Slated to open in May, the Jean and Ric Edelman Fossil Park and Museum is 44,000 square feet of exhibit space perched above a former marl quarry, one filled with marine and terrestrial fossils from 66 million years ago, just before a massive meteorite destroyed dinosaur life on earth. This is the only facility east of the Mississippi river that features an actively open quarry for public digs.
Part of Rowan University in South Jersey, the museum and surrounding 65-acre Edelman Fossil Park will help shed light on the Late Cretaceous period—when dinosaurs roamed the New Jersey coastline—and the world’s fifth mass extinction. But while exhibitions take a look at the deep past, the structure itself is extremely forward-thinking. It blends sustainable design and eco-friendly features that include geothermal heating and cooling systems, and it aims to become New Jersey’s largest public net-zero facility, meaning it will remove as many greenhouse gasses as it emits.
Once inside, you can roam the “Hall of Cretaceous Seas,” which features dozens of marine recreations (including that of a mosasaur, a type of sea-dwelling lizard that was unearthed onsite) by world-renowned paleo sculptor Gary Staab, or visit “Critter Cove,” where you can get up-close with real-life sea and land animals, like lizards, fish and amphibians, that are genetically connected to the Late Cretaceous. There will be hands-on learning stations; a “Hall of Extinction and Hope,” where visitors can explore ways to take action against climate change; and even a paleo-themed playground for kids.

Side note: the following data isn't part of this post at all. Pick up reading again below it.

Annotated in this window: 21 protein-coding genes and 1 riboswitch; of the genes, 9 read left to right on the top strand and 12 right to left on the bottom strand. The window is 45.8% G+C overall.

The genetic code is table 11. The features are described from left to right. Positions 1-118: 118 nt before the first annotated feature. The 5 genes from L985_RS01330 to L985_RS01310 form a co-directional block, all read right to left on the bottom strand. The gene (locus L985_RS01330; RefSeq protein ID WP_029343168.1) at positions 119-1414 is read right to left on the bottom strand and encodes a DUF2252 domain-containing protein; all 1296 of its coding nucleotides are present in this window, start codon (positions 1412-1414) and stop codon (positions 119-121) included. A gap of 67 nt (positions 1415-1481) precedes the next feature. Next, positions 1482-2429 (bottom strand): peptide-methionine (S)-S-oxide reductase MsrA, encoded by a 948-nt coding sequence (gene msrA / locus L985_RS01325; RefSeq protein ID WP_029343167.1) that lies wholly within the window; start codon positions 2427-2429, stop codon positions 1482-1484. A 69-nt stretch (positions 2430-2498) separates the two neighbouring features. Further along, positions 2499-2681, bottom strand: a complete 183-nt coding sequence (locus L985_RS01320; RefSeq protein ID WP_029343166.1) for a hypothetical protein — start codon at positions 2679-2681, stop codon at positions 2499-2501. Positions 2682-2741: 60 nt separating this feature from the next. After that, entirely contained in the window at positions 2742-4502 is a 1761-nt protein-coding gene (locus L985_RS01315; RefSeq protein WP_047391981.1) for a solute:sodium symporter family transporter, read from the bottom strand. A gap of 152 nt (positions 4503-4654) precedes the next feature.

Afterwards, visitors can head outside to the quarry to dig for fossils of their own, alongside Rowan University’s top paleontologists. Fossils of boney fish and marine crocodiles have been found here, but amateur fossil hunters usually walk away with calcified shells and an occasional shark tooth.
Written by Laura Kiniry for Smithsonian Magazine